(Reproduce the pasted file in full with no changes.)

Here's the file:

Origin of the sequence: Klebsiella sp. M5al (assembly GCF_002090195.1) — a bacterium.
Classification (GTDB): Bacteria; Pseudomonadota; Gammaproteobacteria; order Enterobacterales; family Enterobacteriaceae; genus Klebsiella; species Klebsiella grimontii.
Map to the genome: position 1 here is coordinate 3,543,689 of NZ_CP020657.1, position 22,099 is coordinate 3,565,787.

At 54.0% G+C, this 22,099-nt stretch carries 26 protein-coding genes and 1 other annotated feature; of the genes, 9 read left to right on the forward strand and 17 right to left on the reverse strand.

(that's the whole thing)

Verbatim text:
Origin of the sequence: Klebsiella sp. M5al (assembly GCF_002090195.1) — a bacterium.
Classification (GTDB): Bacteria; Pseudomonadota; Gammaproteobacteria; order Enterobacterales; family Enterobacteriaceae; genus Klebsiella; species Klebsiella grimontii.
Map to the genome: position 1 here is coordinate 3,543,689 of NZ_CP020657.1, position 22,099 is coordinate 3,565,787.

At 54.0% G+C, this 22,099-nt stretch carries 26 protein-coding genes and 1 other annotated feature; of the genes, 9 read left to right on the forward strand and 17 right to left on the reverse strand.